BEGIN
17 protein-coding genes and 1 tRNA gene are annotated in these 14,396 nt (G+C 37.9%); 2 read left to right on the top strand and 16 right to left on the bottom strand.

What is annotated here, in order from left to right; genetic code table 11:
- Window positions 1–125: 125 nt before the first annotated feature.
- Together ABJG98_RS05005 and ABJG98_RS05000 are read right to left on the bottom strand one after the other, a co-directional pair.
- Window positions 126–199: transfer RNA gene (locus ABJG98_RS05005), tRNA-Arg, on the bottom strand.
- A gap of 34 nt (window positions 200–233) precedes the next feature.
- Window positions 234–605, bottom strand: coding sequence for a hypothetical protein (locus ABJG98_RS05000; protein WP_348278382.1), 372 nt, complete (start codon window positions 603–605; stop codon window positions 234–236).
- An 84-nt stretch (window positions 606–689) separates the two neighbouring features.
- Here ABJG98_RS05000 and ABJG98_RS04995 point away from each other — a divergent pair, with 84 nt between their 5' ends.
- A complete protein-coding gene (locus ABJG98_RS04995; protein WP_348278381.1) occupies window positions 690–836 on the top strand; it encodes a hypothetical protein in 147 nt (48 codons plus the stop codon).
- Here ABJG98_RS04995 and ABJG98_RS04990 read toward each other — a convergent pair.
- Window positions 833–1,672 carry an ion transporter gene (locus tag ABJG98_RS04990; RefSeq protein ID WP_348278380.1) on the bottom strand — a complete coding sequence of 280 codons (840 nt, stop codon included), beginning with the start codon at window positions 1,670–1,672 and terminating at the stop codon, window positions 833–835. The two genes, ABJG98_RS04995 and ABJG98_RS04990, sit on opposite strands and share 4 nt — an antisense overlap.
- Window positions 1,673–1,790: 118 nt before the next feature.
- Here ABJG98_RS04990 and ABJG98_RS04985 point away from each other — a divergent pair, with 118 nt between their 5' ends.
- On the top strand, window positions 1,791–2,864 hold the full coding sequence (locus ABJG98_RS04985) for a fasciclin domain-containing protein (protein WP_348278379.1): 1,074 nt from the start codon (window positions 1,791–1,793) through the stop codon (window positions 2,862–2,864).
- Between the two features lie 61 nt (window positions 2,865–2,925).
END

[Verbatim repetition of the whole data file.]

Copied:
17 protein-coding genes and 1 tRNA gene are annotated in these 14,396 nt (G+C 37.9%); 2 read left to right on the top strand and 16 right to left on the bottom strand.

What is annotated here, in order from left to right; genetic code table 11:
- Window positions 1–125: 125 nt before the first annotated feature.
- Together ABJG98_RS05005 and ABJG98_RS05000 are read right to left on the bottom strand one after the other, a co-directional pair.
- Window positions 126–199: transfer RNA gene (locus ABJG98_RS05005), tRNA-Arg, on the bottom strand.
- A gap of 34 nt (window positions 200–233) precedes the next feature.
- Window positions 234–605, bottom strand: coding sequence for a hypothetical protein (locus ABJG98_RS05000; protein WP_348278382.1), 372 nt, complete (start codon window positions 603–605; stop codon window positions 234–236).
- An 84-nt stretch (window positions 606–689) separates the two neighbouring features.
- Here ABJG98_RS05000 and ABJG98_RS04995 point away from each other — a divergent pair, with 84 nt between their 5' ends.
- A complete protein-coding gene (locus ABJG98_RS04995; protein WP_348278381.1) occupies window positions 690–836 on the top strand; it encodes a hypothetical protein in 147 nt (48 codons plus the stop codon).
- Here ABJG98_RS04995 and ABJG98_RS04990 read toward each other — a convergent pair.
- Window positions 833–1,672 carry an ion transporter gene (locus tag ABJG98_RS04990; RefSeq protein ID WP_348278380.1) on the bottom strand — a complete coding sequence of 280 codons (840 nt, stop codon included), beginning with the start codon at window positions 1,670–1,672 and terminating at the stop codon, window positions 833–835. The two genes, ABJG98_RS04995 and ABJG98_RS04990, sit on opposite strands and share 4 nt — an antisense overlap.
- Window positions 1,673–1,790: 118 nt before the next feature.
- Here ABJG98_RS04990 and ABJG98_RS04985 point away from each other — a divergent pair, with 118 nt between their 5' ends.
- On the top strand, window positions 1,791–2,864 hold the full coding sequence (locus ABJG98_RS04985) for a fasciclin domain-containing protein (protein WP_348278379.1): 1,074 nt from the start codon (window positions 1,791–1,793) through the stop codon (window positions 2,862–2,864).
- Between the two features lie 61 nt (window positions 2,865–2,925).